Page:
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Thread: E-5 better in low light than D7000? Yes, maybe.

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    Subscriber Member Jorgen Udvang's Avatar
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    E-5 better in low light than D7000? Yes, maybe.

    I posted this on a thread at dpr today. I find the subject so interesting that I repeat it here:

    I did a photo shoot yesterday. It was indoor in dim light, no tripod possible, and flash not really usable, since the images should show people in a natural atmosphere with natural lighting.

    I used a Nikon D700, half of the time with an 80-200mm f/2.8 and half of the time with the 50mm f/1.8. ISO varied from 800 to 3200. This morning, after reading a thread at dpr about the E-5 review, I asked myself if I could have done the job with a Nikon D7000 or even an Olympus E-5. So I studied the high ISO samples at dpreview, comparing the Olympus, the D7000 and the D3s (The D700 doesn't come up in the comparisons).

    The D3s is easily 2 stops better than the E-5, so even with the 35-100 f/2.0, I would be one stop noisier. The comparison with the D7000 is different, however. I would gain one stop because of the faster lens, and comparing ISO800 on the E-5 with ISO1600 from the D7000, the E-5 is better rather than worse, One can of course claim that the 35-200/2.0 is an expensive lens, but so is the Nikkor 70-200.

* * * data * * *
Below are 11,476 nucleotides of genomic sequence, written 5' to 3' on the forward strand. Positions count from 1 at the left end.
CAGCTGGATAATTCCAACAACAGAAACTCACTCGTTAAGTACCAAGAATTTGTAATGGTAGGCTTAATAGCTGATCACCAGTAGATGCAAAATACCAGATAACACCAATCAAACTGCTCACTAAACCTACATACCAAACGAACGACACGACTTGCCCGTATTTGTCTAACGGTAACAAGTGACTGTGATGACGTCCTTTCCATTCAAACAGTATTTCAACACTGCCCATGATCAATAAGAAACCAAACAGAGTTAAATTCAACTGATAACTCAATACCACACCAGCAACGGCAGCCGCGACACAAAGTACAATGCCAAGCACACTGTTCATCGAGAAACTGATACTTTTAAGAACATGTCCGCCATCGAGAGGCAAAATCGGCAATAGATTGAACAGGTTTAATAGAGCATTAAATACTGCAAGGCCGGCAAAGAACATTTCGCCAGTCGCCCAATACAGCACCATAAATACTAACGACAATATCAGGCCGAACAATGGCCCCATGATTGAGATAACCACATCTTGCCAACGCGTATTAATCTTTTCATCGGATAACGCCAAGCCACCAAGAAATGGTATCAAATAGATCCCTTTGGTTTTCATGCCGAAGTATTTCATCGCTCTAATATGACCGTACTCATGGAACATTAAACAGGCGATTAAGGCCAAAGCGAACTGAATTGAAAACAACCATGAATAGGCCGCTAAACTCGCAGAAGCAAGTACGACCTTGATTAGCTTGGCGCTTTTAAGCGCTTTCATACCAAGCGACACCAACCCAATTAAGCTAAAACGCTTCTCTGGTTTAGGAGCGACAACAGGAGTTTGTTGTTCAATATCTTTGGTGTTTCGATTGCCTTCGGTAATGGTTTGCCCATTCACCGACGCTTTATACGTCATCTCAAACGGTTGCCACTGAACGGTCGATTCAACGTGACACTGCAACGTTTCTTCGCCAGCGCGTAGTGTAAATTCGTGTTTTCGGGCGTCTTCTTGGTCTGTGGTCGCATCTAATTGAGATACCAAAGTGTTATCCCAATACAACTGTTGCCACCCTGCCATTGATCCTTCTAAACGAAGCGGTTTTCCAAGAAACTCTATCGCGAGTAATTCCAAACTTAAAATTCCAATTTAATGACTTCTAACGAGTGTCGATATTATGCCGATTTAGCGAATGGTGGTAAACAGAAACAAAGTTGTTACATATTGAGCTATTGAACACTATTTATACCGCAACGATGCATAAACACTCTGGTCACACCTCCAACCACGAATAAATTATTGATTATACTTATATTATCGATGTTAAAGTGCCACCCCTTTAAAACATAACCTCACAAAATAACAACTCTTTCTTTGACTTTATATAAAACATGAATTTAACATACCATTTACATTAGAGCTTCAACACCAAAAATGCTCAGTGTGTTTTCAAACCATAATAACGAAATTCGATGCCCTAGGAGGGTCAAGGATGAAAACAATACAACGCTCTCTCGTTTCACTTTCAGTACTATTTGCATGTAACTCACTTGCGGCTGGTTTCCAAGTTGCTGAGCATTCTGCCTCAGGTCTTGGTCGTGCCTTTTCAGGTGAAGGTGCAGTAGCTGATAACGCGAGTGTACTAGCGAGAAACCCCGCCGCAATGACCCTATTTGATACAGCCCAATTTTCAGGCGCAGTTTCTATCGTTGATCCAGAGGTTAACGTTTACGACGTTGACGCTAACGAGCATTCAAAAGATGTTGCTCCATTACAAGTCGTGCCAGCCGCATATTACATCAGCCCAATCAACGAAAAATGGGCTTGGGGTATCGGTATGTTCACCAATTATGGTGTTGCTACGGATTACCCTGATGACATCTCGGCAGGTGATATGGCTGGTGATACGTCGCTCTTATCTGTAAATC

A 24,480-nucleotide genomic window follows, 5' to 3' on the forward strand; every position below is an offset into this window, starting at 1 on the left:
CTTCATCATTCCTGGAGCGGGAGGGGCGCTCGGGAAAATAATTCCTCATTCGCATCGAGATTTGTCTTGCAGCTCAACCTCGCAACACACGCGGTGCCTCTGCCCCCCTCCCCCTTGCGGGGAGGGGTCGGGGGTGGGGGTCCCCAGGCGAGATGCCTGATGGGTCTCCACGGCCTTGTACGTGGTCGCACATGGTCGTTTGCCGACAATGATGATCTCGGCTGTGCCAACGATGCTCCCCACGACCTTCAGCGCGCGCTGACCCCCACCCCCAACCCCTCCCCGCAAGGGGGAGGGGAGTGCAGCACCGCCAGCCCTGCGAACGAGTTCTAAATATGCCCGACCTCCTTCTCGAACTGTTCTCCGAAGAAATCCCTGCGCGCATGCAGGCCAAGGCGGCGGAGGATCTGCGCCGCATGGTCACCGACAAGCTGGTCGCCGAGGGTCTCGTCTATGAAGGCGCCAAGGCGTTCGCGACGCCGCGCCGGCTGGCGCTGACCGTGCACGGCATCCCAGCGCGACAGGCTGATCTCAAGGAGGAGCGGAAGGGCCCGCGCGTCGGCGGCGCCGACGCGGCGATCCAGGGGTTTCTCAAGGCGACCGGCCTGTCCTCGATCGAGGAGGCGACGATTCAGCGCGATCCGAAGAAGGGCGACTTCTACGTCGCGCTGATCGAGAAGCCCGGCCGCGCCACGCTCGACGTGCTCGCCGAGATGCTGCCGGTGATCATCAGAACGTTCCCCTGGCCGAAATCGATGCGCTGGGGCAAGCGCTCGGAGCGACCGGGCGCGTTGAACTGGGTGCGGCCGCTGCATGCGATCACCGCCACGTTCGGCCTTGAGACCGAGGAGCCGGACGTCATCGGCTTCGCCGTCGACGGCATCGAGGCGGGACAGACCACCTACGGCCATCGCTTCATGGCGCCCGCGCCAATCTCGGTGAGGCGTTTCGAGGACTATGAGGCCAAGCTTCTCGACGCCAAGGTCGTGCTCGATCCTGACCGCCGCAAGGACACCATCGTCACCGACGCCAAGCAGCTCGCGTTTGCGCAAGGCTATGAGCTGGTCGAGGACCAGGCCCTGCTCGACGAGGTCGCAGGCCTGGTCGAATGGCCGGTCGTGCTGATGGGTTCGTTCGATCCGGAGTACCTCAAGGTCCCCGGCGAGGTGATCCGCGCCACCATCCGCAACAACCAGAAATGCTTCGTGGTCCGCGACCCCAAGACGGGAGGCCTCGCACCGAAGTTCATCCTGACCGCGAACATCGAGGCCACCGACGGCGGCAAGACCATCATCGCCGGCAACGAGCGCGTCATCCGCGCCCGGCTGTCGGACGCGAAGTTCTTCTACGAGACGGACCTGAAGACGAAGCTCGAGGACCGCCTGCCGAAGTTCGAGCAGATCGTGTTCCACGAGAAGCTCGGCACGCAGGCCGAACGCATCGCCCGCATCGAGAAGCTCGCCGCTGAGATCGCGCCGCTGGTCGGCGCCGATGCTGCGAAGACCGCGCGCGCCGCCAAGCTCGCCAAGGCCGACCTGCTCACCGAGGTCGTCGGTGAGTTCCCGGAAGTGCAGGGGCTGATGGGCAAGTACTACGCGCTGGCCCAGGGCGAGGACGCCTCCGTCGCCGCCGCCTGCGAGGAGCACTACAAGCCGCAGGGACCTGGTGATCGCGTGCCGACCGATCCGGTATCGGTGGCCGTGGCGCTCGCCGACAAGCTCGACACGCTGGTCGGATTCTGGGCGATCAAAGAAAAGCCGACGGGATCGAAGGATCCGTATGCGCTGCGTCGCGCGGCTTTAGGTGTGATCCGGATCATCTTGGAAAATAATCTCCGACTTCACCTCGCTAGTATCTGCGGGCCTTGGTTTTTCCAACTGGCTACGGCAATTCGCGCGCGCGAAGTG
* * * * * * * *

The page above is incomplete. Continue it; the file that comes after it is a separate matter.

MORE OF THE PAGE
If we switch to primes, and let's use 50mm eqv. f/1.4 for comparison's sake (That would be Nikkor 50mm f/1.4 for the D3s/700, Nikkor 35mm f/1.4 for the D7000 and Panaleica 25mm f/1.4 for the E-5), the situation is more or less the same. The Olympus loses 1-2 stops on the sensor, but gains 1-3 stops because of IBIS. I would say that the E-5 combo is superior to the D7000 here, and much cheaper.

    I don't own an Olympus camera at the moment, but quality of the lenses is so good that I'm tempted by the E-5. The excellent rendering of detail and the complete feature set of the camera makes it a very usable option for all kinds of photography, and absolutely not only for existing users and fanboys.

    Unfortunately, the review at dpr fails to see the whole picture here.

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    Re: E-5 better in low light than D7000? Yes, maybe.